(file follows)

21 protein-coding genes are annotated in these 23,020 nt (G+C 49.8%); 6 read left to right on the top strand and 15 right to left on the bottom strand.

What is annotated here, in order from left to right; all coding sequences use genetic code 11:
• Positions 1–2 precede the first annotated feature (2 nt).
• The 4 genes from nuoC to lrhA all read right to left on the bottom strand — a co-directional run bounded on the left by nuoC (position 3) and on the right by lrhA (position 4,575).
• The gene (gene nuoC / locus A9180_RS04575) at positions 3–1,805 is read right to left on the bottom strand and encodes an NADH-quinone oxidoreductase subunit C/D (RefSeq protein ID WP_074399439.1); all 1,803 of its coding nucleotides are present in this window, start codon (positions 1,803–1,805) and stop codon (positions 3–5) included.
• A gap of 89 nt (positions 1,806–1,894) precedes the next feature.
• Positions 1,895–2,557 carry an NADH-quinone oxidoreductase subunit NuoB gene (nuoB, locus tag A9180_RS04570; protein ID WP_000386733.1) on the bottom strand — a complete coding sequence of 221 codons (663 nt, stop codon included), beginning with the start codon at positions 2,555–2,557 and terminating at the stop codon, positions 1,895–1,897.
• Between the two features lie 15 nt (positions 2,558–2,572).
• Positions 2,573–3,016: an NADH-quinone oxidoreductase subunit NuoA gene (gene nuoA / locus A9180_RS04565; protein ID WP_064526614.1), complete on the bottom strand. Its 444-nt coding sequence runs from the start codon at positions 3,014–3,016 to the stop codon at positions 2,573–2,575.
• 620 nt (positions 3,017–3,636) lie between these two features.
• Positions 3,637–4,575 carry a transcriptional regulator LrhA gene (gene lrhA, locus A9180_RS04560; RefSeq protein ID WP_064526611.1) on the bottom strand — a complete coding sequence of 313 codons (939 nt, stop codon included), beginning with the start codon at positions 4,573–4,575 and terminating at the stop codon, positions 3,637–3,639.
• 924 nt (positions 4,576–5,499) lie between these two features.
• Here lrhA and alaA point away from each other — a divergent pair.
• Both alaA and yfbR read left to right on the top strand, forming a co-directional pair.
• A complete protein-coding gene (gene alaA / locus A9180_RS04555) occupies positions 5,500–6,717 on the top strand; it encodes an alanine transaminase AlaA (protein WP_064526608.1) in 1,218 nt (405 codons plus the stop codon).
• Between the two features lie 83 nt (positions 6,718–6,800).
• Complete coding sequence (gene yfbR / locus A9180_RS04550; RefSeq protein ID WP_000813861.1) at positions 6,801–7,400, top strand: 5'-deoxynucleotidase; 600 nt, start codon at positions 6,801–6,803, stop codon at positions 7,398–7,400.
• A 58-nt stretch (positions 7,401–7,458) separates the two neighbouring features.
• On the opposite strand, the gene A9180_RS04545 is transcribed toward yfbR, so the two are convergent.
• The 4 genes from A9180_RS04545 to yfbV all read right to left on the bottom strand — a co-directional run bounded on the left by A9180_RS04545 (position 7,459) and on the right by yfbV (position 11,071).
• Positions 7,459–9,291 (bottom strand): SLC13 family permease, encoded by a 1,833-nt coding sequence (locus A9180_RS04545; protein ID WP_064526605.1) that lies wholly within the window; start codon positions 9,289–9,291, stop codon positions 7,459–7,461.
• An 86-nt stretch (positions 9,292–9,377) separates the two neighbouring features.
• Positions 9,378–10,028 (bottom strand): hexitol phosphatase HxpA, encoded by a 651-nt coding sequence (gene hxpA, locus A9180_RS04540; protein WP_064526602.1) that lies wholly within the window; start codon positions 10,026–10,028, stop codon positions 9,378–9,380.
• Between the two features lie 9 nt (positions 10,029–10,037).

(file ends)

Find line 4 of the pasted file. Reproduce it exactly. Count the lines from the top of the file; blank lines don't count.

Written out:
• The 4 genes from nuoC to lrhA all read right to left on the bottom strand — a co-directional run bounded on the left by nuoC (position 3) and on the right by lrhA (position 4,575).